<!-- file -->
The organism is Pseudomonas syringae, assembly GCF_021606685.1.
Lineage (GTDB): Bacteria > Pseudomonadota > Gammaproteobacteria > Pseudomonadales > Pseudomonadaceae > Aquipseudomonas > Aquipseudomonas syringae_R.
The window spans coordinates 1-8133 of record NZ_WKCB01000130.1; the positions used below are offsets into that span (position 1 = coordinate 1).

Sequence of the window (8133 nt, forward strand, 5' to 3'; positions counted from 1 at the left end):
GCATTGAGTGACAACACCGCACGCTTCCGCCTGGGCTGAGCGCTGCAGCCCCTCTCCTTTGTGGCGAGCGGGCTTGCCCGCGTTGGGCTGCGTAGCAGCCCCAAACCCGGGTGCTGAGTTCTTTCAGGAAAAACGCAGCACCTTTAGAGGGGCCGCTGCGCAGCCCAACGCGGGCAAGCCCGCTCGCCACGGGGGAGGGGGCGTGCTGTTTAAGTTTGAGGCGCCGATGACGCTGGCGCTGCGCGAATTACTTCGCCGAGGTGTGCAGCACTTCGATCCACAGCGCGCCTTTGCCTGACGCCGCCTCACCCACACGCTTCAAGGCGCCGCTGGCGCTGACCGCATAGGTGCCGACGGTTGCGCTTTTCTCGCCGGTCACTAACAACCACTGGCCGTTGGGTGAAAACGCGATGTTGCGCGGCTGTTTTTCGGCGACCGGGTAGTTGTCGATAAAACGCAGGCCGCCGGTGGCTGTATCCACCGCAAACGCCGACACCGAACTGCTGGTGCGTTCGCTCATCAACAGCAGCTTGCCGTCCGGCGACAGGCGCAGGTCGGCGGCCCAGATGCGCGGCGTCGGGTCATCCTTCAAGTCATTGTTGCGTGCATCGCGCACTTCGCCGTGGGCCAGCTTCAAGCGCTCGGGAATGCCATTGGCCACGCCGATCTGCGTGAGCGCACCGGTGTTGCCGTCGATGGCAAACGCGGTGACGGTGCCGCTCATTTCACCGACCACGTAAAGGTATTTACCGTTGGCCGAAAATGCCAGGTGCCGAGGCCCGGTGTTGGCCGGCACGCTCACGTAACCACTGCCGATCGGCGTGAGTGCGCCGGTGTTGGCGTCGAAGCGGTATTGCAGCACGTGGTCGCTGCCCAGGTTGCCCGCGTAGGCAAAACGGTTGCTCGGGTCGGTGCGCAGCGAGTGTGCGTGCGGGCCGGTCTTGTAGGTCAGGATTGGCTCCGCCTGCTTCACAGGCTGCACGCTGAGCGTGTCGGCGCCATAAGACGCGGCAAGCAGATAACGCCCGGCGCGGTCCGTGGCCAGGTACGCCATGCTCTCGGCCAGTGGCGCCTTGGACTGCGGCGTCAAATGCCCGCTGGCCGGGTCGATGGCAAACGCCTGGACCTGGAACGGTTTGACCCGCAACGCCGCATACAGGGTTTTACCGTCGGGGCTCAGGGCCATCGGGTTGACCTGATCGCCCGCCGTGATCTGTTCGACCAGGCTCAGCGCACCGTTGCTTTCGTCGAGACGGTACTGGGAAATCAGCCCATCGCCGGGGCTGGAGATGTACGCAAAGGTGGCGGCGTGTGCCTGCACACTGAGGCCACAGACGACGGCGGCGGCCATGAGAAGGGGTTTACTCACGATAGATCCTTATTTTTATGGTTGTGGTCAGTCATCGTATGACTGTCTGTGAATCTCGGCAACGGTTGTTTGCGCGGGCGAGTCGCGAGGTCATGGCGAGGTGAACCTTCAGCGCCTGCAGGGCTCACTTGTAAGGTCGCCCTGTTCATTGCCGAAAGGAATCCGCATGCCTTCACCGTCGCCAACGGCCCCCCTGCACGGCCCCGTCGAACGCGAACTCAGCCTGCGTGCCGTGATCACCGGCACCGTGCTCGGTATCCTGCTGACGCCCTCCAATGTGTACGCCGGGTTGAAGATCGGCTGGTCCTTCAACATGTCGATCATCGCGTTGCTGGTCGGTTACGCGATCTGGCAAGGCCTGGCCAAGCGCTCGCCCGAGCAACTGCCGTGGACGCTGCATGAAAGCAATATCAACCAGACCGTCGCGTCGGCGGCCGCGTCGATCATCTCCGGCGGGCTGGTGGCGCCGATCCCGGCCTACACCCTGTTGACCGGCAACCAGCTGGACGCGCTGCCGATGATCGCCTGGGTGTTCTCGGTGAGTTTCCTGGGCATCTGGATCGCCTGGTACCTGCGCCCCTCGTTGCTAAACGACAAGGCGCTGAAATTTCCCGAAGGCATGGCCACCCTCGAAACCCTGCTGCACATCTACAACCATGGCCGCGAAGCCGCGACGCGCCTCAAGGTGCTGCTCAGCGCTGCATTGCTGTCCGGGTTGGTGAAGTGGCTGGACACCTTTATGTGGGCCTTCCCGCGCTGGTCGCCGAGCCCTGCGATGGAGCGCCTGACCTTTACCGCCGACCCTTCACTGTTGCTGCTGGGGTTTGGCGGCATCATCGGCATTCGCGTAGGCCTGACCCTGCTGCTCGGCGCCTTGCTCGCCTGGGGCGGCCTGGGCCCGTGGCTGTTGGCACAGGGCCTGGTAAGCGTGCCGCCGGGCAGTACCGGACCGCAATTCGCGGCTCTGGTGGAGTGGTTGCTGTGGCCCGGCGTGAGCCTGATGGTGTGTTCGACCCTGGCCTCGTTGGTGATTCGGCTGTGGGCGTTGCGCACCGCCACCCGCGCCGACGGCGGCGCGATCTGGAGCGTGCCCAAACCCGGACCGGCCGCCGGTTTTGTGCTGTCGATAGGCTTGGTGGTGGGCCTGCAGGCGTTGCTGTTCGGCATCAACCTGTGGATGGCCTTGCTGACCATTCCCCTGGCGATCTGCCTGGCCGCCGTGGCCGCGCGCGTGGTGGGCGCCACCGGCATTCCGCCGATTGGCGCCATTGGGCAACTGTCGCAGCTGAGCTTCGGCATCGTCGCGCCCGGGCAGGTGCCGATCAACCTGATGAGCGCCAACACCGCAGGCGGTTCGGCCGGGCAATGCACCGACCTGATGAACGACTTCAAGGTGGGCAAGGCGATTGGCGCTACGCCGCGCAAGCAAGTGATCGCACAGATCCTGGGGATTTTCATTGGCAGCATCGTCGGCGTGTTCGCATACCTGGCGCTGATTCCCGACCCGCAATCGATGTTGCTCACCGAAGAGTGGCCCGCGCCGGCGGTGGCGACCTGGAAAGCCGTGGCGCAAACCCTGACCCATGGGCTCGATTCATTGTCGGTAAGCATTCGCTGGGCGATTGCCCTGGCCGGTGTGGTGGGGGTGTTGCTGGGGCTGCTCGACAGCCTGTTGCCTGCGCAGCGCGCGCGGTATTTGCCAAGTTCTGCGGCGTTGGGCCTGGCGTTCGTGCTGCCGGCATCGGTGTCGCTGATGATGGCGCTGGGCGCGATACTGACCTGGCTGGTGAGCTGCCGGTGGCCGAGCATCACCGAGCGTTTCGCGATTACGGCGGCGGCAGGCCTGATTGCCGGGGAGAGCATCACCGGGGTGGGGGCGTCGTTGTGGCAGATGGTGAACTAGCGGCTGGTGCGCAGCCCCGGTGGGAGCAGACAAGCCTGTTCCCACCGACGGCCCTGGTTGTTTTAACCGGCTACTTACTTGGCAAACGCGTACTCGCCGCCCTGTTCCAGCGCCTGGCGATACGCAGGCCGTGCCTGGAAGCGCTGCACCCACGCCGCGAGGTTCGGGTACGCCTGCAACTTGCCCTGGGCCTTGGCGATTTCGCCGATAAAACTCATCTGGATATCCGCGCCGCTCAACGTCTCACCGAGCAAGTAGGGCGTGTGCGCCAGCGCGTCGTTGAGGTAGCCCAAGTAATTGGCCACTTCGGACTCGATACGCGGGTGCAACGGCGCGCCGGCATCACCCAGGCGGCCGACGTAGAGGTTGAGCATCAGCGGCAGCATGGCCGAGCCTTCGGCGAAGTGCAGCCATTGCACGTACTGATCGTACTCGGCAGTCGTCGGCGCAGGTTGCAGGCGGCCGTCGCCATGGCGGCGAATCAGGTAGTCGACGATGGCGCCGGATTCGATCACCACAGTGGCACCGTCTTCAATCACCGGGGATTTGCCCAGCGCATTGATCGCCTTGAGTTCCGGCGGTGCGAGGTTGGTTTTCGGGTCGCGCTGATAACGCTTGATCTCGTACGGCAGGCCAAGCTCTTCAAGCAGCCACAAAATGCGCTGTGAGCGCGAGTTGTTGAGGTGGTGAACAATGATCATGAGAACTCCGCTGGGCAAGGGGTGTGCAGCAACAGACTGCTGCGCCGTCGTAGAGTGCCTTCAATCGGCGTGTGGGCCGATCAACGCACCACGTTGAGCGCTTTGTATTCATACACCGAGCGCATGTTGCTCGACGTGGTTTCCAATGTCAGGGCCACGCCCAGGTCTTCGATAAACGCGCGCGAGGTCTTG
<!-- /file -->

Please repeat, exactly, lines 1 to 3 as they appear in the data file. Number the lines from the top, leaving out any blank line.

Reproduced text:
The organism is Pseudomonas syringae, assembly GCF_021606685.1.
Lineage (GTDB): Bacteria > Pseudomonadota > Gammaproteobacteria > Pseudomonadales > Pseudomonadaceae > Aquipseudomonas > Aquipseudomonas syringae_R.
The window spans coordinates 1-8133 of record NZ_WKCB01000130.1; the positions used below are offsets into that span (position 1 = coordinate 1).